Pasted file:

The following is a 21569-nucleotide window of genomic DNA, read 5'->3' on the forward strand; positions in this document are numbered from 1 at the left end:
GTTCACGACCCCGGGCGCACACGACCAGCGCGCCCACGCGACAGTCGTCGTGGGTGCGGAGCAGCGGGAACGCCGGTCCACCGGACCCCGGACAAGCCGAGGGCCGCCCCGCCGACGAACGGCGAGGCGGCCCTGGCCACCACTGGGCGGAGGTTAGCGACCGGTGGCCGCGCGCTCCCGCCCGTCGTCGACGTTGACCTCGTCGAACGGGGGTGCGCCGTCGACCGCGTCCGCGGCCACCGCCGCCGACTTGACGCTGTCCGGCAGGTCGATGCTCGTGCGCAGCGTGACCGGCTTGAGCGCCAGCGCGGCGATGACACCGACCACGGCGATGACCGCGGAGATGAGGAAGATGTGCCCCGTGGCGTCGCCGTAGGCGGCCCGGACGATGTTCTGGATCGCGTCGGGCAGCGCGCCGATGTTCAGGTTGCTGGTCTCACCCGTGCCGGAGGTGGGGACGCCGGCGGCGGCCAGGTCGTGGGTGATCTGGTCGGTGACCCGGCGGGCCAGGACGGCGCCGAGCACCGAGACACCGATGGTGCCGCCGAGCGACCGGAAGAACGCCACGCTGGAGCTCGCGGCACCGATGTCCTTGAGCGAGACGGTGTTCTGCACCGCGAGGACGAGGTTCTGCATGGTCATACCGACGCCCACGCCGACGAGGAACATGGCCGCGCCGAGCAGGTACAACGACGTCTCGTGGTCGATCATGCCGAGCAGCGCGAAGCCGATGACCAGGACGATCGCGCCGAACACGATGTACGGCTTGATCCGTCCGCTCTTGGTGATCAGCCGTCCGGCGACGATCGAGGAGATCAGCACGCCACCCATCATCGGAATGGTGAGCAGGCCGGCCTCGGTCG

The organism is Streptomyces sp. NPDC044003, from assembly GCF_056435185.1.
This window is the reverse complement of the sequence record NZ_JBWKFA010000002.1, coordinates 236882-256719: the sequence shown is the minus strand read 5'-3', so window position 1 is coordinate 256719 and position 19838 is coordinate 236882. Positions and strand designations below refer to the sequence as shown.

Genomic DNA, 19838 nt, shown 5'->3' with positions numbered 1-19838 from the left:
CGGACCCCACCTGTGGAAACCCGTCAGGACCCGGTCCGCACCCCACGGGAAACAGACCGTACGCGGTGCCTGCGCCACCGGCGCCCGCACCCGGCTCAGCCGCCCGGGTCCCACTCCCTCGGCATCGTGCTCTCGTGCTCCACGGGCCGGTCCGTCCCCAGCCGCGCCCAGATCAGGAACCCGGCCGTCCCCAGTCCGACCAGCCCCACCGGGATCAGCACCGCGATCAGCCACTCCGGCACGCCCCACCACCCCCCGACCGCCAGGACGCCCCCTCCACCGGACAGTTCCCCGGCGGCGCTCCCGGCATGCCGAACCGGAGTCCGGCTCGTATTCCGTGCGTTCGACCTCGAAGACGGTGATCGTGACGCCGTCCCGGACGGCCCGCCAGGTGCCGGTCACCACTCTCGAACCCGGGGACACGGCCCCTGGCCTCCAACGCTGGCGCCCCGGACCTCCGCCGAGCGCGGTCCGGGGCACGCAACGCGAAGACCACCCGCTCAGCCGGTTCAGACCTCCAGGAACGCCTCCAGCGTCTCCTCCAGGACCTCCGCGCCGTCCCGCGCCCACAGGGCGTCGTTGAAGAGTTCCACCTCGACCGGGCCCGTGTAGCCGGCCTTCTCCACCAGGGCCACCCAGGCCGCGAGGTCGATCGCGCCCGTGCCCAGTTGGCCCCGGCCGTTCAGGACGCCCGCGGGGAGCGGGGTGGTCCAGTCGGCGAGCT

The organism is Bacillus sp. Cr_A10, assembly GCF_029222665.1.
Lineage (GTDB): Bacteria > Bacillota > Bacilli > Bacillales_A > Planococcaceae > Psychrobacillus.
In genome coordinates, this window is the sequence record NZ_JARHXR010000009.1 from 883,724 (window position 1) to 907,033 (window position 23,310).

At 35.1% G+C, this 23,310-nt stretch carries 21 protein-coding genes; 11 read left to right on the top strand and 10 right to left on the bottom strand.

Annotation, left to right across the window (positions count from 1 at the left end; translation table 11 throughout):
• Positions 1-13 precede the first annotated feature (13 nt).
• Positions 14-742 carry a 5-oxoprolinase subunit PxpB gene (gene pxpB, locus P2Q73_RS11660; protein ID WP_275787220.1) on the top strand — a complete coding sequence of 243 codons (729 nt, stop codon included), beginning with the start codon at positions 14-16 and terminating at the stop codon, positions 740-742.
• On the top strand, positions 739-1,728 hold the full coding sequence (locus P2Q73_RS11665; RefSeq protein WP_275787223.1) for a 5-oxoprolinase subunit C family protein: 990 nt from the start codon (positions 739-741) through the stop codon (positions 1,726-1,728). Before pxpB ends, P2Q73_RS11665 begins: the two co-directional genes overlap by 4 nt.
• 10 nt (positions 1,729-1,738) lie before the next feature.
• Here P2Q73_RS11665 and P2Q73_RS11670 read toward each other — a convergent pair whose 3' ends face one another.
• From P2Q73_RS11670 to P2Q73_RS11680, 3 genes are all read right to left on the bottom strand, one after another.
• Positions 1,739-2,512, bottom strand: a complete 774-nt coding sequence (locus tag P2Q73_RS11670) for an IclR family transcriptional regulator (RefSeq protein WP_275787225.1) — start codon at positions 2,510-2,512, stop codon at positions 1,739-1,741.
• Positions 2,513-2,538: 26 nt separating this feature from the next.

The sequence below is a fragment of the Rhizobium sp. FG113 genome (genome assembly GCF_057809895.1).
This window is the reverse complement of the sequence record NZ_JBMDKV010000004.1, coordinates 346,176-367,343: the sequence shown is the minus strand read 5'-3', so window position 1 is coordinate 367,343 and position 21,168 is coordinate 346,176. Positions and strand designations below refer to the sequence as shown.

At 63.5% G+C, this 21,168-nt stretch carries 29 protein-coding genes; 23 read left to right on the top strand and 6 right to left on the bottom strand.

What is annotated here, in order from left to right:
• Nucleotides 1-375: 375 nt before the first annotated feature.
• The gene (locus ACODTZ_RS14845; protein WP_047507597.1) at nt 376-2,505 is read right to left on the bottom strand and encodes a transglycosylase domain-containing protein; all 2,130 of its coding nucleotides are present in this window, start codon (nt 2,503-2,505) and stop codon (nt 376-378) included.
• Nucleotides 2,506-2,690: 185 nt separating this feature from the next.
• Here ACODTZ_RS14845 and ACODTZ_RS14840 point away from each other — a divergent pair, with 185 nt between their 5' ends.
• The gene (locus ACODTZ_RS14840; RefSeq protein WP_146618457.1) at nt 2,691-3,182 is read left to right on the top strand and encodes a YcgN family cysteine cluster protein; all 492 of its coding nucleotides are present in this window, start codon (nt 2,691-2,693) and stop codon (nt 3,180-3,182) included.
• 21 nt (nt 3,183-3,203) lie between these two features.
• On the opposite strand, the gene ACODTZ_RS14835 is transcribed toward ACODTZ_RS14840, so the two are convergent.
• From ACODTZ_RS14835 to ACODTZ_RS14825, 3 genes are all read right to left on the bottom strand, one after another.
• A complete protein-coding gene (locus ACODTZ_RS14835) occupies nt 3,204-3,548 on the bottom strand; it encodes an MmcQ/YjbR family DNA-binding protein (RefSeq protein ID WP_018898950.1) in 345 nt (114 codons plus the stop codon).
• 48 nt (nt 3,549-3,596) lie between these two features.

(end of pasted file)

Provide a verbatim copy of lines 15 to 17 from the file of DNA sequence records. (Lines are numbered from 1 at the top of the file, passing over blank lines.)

• 10 nt (positions 1,729-1,738) lie before the next feature.
• Here P2Q73_RS11665 and P2Q73_RS11670 read toward each other — a convergent pair whose 3' ends face one another.
• From P2Q73_RS11670 to P2Q73_RS11680, 3 genes are all read right to left on the bottom strand, one after another.